July 15, 2008
A test of Latin America’s new-found resilience
After four years of economic growth averaging 5% a year, Latin America faces a testing time in 2008. A downturn in the United States will hit Mexico, Central America and the Caribbean hard. South America’s prospects turn more on the growth of China’s economy, which has underpinned the prices of its commodity exports. Tighter credit means that investors will pay more attention to the policy differences that distinguish countries in the region. But investment and domestic consumption remain strong in many Latin American countries, inflation and public finances are more or less under control, and debt ratios are more manageable. So the region will have a chance to display its new-found economic resilience.
The influence of Mr Chávez’s radical brand of leftism will decline somewhat in 2008
None of the larger countries faces a national election and so the incentives for centrist governments to push forward with reforms will be greater: for all the progress of recent years, businesses in Latin America still battle against red tape, creaking infrastructure, and a poorly educated workforce. Some of this will take a generation to fix. But reforming government finances to boost public investment can be done more swiftly.
The radical populist governments in the region will find the going harder in 2008. Venezuela’s Hugo Chávez will begin the year with new constitutional powers and a new currency (the bolívar fuerte or “strong bolívar”, with three fewer zeros than its debauched predecessor). The constitutional changes will almost certainly include the abolition of presidential term limits and the advent of full presidential control over central-bank reserves and over new local-government bodies.
Unless the oil price falls steeply, Mr Chávez will once again defy those of his opponents who have repeatedly predicted a sharp slowdown in Venezuela’s economic growth. Oil-fuelled public spending combined with price controls will prevent the opposition gaining traction, whatever the long-term damage inflicted by the president’s “21st-century socialism”. Despite its name, the new currency is likely to be devalued at some point in 2008—and to be worth ever less on the black market. Even so, Mr Chávez will increasingly tighten his grip, tacitly encouraging opponents to leave by measures such as imposing a socialist curriculum on private schools.
South America’s leftward drift will see Fernándo Lugo, a former Roman Catholic bishop and supporter of liberation theology, elected president of Paraguay in April. That will end 60 years of uninterrupted rule by the Colorado Party, currently the world’s longest-ruling political party. But Mr Lugo will seek closer relations with Brazil’s social-democratic president, Luiz Inácio Lula da Silva, than with Mr Chávez.
Indeed, the influence of Mr Chávez’s brand of leftism will decline somewhat in 2008. Cristina Fernández de Kirchner, who succeeds her husband, Néstor, as Argentina’s president in December 2007, will face a difficult year: inflation risks getting out of control but reining in Argentina’s overheating economy will be unpopular. Bolivia’s socialist president, Evo Morales, will be more pragmatic in 2008, perhaps agreeing with Chile to develop his country’s natural gas for export. Ecuador’s president, Rafael Correa, who also fancies himself a 21st-century socialist, will find it hard to impose his will on a fractious country.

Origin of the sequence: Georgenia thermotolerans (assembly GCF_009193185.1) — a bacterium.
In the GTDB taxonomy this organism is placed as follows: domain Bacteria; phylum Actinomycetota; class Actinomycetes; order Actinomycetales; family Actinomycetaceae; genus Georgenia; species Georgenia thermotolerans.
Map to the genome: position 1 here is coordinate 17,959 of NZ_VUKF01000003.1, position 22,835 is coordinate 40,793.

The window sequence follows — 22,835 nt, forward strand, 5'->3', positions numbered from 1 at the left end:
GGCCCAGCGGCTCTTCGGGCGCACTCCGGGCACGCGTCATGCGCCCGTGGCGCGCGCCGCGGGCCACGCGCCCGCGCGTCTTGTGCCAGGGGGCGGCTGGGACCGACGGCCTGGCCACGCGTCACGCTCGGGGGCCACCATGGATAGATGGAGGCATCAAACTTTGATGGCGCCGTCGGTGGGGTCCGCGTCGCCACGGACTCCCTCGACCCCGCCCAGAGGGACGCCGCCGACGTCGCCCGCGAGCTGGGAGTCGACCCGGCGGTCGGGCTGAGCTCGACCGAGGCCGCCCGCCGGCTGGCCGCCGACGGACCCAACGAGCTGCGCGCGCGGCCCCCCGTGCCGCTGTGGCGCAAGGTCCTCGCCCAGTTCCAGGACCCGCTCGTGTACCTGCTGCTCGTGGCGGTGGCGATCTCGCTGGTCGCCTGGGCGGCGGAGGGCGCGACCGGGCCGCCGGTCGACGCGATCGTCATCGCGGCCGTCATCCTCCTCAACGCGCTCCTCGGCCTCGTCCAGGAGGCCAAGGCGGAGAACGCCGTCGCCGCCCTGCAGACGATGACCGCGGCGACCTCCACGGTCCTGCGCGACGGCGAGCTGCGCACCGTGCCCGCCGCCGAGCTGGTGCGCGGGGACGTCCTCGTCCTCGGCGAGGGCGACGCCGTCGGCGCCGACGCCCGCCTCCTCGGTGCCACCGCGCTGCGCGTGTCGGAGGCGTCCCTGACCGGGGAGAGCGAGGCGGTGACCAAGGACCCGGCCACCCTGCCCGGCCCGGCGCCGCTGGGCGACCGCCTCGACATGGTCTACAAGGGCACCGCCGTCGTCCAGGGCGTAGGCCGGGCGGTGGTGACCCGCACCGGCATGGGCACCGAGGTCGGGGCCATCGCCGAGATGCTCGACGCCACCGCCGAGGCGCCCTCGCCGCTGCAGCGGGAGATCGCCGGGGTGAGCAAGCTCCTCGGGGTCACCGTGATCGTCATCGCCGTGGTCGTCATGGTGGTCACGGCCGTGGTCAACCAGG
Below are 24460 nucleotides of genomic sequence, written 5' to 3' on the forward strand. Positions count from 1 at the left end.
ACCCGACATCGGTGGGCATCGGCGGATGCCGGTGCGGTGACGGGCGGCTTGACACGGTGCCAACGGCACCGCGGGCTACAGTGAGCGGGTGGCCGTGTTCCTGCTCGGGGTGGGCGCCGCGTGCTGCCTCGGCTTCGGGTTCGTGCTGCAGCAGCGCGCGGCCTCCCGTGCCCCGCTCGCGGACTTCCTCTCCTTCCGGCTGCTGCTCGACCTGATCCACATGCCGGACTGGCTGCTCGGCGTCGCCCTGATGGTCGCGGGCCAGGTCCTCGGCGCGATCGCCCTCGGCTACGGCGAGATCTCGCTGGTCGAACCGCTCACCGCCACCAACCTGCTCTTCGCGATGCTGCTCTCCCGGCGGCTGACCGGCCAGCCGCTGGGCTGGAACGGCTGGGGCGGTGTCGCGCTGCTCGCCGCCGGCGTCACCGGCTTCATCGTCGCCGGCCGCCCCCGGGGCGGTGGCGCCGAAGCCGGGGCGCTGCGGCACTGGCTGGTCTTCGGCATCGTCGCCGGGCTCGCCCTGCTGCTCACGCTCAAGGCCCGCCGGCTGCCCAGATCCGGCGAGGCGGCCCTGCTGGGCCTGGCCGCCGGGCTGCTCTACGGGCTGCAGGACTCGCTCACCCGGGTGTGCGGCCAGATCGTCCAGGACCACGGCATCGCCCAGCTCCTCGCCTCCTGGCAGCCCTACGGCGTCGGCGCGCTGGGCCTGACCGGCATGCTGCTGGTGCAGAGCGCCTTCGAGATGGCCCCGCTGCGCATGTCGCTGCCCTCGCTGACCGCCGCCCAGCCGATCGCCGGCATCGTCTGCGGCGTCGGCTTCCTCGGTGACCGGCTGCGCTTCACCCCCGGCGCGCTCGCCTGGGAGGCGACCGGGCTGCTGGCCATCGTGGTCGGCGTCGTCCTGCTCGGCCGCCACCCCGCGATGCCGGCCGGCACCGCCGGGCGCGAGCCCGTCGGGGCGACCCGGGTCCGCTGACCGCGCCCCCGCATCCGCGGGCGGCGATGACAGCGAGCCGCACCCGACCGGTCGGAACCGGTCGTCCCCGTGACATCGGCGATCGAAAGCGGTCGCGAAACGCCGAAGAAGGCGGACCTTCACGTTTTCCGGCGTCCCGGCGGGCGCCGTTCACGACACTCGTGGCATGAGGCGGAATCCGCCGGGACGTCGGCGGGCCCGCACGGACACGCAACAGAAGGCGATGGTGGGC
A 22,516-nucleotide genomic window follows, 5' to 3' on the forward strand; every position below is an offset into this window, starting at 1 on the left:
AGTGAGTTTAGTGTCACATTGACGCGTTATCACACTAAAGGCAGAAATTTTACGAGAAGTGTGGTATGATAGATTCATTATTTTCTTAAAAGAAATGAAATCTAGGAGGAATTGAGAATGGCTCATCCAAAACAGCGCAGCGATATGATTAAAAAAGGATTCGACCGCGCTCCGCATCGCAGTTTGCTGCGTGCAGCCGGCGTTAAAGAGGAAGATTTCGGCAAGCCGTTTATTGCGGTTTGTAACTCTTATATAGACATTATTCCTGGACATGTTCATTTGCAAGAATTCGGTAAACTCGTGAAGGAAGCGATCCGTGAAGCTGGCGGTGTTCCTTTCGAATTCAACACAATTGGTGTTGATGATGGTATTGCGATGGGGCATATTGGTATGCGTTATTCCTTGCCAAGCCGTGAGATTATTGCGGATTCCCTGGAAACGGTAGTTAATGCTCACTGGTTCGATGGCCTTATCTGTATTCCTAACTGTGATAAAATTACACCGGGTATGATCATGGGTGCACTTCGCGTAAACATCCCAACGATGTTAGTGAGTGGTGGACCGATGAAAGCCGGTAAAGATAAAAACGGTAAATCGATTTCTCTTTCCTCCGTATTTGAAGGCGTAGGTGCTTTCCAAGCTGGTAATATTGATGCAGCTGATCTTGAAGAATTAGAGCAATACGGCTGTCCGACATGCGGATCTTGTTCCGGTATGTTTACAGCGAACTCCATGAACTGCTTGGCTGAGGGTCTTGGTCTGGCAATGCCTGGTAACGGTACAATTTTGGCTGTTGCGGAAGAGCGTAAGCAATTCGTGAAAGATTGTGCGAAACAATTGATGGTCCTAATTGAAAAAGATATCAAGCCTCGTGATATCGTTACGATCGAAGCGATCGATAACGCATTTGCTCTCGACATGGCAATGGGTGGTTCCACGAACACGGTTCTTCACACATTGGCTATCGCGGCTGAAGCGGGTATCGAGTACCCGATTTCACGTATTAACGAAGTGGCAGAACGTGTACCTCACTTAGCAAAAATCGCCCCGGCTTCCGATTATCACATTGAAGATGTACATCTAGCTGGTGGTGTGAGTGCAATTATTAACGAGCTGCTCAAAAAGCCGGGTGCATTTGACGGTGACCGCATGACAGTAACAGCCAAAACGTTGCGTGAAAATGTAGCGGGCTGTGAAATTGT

More quietly, Brazil, the region’s powerhouse, will continue its steady progress, with its economy growing by between 4% and 5%. In Mexico President Felipe Calderón will spend much of the year negotiating the liberalisation of the state-owned energy monopolies. If Mr Calderón succeeds—and he probably will—Mexico will have a reasonable chance of reversing the precipitous fall in its oil production. Peru’s President Alan García, having reinvented himself as a “neoliberal”, will seek to use his role as host of both the EU-Latin American summit in May and the APEC summit in November to boost his country’s trade links with Europe and Asia. In Colombia, President Álvaro Uribe will hope that 2008 turns out better than 2007, when scandals linking some supporters to right-wing paramilitaries helped stall a free-trade agreement with the United States. And in the Dominican Republic, Leonel Fernández seems set to win a third term in May. A moderate social democrat, he has twice presided over rapid economic growth, once in the mid-1990s and then again since 2004.
Municipal elections in Brazil and Chile in 2008 will also demonstrate that democracy has become uncontested in the region. Except, of course, in Cuba, where Raúl Castro will be hoping for a rapprochement with a Democratic president in Washington in 2009.
The bicententary of independence from Iberia will be a regional theme for the next 20 years. The celebrations will begin by marking the establishment of juntas in Caracas and Buenos Aires in 1808 after Napoleon toppled the Spanish monarchy. They were the forerunners of independent government in a region with a long, if often truncated, constitutional tradition. More than is often recognised, that is something to celebrate.
Michael Reid: Americas editor, The Economist; author of “Forgotten Continent: The Battle for Latin America’s Soul” (Yale)